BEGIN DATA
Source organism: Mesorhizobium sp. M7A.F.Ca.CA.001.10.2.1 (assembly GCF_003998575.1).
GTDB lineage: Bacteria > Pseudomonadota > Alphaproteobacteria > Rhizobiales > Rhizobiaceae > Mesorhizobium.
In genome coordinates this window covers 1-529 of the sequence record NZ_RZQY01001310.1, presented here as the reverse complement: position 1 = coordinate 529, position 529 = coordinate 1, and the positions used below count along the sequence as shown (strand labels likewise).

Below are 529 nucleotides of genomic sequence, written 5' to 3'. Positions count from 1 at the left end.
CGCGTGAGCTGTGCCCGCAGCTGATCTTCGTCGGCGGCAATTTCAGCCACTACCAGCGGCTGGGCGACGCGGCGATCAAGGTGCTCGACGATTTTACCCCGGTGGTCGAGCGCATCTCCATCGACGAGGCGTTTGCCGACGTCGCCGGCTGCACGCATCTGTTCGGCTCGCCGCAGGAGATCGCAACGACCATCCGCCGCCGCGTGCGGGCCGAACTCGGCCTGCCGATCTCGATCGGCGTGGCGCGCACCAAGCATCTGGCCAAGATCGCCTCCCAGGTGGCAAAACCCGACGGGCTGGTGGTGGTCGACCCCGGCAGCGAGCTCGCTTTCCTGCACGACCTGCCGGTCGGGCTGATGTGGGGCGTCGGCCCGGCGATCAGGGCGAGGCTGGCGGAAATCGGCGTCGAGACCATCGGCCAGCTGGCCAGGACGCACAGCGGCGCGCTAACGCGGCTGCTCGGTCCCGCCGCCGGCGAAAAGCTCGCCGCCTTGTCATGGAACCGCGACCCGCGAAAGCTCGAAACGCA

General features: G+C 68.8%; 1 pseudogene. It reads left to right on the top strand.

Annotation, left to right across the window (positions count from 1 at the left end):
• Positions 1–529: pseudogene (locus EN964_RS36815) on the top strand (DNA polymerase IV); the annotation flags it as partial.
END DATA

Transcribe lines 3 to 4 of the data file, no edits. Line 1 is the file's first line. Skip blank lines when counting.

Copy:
In genome coordinates this window covers 1-529 of the sequence record NZ_RZQY01001310.1, presented here as the reverse complement: position 1 = coordinate 529, position 529 = coordinate 1, and the positions used below count along the sequence as shown (strand labels likewise).

Below are 529 nucleotides of genomic sequence, written 5' to 3'. Positions count from 1 at the left end.